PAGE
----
Temperature monitoring in climate change research using UAV thermal imaging
Billions of people suffer the effects of inadequate access to water. Strategies for mitigating and adapting to such outcomes are urgently needed. Maintenance of healthy vegetation is a necessary pre-condition of this globally-preferential state. And for this purpose, a suitable tool is needed to inform how effective this effort is.
Well recognized as stores of carbon, vegetation provide a broad range of less recognized benefits that are equally, if not more, important. Indeed, carbon sequestration can, and perhaps should, be viewed as one co-benefit of reforestation strategies designed to protect and intensify the hydrologic cycle and very important associated cooling.
By evapotranspiring, trees recharge atmospheric moisture, contributing to rainfall locally and in distant locations. Cooling is explicitly embedded in the capacity of trees to capture and redistribute the sun’s energy. This effect can be well observed with our Workswel WIRIS ProSc thermal imager, as shown in Figure 1.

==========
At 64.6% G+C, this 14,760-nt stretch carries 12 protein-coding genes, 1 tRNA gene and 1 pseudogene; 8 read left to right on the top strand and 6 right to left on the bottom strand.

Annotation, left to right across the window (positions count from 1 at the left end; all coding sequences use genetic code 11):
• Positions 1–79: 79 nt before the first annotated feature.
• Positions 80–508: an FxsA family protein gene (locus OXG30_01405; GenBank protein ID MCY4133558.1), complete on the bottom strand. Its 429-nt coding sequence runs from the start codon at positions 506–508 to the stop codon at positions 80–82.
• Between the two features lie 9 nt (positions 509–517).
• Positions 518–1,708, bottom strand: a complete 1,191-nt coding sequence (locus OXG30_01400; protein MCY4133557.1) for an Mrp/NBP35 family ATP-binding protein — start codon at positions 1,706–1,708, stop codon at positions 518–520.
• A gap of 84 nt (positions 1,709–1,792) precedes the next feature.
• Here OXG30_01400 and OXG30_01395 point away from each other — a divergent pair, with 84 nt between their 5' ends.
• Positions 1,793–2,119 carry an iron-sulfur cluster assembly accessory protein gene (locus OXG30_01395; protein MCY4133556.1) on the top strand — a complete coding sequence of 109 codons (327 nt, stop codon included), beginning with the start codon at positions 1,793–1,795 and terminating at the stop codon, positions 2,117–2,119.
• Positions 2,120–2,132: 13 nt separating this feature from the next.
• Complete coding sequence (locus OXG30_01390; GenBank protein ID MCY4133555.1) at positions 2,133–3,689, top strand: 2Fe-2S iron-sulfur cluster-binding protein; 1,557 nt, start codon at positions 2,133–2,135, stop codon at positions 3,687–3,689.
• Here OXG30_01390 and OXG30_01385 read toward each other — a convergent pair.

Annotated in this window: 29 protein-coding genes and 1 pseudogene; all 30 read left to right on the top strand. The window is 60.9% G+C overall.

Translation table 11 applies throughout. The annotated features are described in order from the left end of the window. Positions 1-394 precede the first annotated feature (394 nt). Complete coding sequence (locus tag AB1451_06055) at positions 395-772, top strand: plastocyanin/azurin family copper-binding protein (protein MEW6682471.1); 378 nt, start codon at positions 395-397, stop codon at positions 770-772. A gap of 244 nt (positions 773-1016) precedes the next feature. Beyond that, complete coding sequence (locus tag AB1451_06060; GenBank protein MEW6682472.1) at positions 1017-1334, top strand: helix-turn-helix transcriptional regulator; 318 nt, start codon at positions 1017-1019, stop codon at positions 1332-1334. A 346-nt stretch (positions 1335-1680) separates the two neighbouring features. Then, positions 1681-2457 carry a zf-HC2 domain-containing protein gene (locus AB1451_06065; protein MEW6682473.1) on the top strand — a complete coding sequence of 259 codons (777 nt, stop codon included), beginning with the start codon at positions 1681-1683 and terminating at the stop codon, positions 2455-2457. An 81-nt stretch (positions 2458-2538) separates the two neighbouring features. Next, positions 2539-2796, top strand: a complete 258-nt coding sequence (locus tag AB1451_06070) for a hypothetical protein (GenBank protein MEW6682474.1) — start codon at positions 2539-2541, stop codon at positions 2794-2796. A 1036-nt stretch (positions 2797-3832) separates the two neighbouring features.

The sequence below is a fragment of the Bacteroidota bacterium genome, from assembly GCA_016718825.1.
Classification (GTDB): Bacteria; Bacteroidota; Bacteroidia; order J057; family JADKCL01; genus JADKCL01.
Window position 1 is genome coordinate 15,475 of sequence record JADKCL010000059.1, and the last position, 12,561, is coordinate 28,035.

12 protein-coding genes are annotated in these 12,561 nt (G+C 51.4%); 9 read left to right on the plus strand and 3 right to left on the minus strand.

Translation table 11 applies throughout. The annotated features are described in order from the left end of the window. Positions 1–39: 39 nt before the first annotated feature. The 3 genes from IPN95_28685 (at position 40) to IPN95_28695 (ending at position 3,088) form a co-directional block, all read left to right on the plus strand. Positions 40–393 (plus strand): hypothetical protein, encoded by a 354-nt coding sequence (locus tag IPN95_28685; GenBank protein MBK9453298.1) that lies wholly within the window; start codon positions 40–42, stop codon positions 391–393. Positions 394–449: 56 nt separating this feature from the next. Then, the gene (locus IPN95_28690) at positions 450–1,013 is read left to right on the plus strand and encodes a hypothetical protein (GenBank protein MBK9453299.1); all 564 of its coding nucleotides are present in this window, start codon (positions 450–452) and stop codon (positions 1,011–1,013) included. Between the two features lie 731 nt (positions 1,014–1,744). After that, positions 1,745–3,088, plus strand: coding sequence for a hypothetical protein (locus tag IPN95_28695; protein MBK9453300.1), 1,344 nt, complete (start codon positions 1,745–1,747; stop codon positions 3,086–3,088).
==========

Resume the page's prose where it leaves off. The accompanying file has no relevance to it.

We believe, that in terms of land management, Workswell WIRIS ProSc is a useful tool. And with its help it is possible to localize, visualize and reverse local processes, the cause of which is currently considered global and the processes are considered as locally irreversible.